Handling- My 2004 A8 was a pig. It was agile for a 4400lb car but that's kind of like saying that fat person runs fast for a fat person: yeah you're speed racer compared to other fatties but you're still slow. The previous generation A8 handled well for a barge but still handled relatively poorly compared to everything else. Plus Audi likes to stick the engine in front of the front axle which puts a lot of weight up front and leaves you with a car that has mass amounts of understeer. I really took pity on my tires when entering a turn quickly in that car. You could feel the front end fighting to hold it's track only to eventually lose the battle and end up plowing straight ahead. It was a predictable experience that your average Camry driver might even call "safe" but for the rest of us it kind of sucked. My 2007 sport package is significantly better but still not sporty per say.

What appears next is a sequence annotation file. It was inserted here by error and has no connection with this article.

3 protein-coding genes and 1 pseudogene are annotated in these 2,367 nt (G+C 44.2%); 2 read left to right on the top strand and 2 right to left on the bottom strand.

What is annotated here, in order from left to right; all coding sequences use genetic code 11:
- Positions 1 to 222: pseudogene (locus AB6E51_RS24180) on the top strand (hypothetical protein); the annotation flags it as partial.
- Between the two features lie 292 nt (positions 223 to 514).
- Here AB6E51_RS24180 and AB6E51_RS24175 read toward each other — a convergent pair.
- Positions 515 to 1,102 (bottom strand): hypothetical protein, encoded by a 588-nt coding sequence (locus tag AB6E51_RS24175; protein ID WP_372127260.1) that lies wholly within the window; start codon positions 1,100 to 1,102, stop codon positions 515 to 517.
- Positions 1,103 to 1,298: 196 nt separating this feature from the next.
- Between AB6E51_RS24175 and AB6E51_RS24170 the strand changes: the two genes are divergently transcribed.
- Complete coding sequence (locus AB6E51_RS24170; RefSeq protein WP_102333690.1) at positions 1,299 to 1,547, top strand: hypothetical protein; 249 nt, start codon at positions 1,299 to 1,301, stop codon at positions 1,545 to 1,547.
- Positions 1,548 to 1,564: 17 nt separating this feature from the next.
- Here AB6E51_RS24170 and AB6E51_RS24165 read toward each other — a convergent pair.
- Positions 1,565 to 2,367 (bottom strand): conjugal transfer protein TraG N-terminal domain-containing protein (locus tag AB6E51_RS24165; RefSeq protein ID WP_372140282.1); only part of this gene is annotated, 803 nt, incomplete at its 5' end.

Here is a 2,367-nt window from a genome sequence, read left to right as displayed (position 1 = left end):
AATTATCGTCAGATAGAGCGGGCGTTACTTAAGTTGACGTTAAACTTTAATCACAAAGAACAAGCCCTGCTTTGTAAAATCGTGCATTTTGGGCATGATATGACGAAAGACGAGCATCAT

I'm happy to say that by and large, the understeer is gone. I won't go so far as other people that say the car feels half it's weight because it just doesn't but it's incredibly agile and does things no 4400lb car should be able to do. I had it up on Mulholland Drive last night (see red line on map) and it was both predictable and poised. If you push it to it's limits it will still plow but it's limits are so high for the type of vehicle that it is that no reasonable person would ever get there... Well I guess I would but there's so much fun to be wrung out of it before you get there. Whereas my 535 handles uncannily well and will swing it's ass out on demand, the A8 is all work and no drama. It's not a sports car but you won't care.

Audi let's you taylor the experience too. Put it in comfort mode and the steering stays relaxed, the ride sublimely soft and the shifts early and undetectable but slide the dial over into dynamic mode and the air suspension lowers the car, firms up the ride, stiffens up the steering and holds each gear longer. If ever a limousine could be a visceral experience, this is it.